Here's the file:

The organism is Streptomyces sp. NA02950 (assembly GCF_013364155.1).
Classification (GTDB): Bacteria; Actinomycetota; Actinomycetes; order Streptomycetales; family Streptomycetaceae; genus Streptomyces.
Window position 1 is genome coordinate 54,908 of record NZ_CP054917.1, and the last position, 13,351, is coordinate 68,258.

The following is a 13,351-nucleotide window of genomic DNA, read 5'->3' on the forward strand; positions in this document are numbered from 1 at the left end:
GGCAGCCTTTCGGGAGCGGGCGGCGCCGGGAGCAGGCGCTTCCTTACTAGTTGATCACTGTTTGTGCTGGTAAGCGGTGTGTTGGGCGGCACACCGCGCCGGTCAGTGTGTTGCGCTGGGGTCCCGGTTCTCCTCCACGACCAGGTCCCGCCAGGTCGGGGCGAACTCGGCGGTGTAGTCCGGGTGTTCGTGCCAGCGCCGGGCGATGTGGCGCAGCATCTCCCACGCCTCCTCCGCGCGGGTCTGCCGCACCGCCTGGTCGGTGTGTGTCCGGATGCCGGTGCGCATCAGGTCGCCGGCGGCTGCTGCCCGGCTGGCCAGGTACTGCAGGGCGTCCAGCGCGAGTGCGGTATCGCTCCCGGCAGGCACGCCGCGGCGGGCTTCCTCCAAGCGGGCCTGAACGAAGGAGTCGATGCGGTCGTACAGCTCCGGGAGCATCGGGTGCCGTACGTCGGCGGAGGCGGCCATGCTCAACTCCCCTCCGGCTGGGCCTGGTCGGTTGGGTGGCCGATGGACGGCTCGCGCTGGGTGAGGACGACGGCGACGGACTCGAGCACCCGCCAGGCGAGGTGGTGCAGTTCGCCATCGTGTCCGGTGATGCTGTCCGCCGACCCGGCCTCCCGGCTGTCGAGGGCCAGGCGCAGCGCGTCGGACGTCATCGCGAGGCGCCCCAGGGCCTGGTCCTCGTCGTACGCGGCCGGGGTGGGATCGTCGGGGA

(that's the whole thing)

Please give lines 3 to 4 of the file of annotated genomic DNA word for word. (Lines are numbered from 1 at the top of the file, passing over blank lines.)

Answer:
Window position 1 is genome coordinate 54,908 of record NZ_CP054917.1, and the last position, 13,351, is coordinate 68,258.

The following is a 13,351-nucleotide window of genomic DNA, read 5'->3' on the forward strand; positions in this document are numbered from 1 at the left end: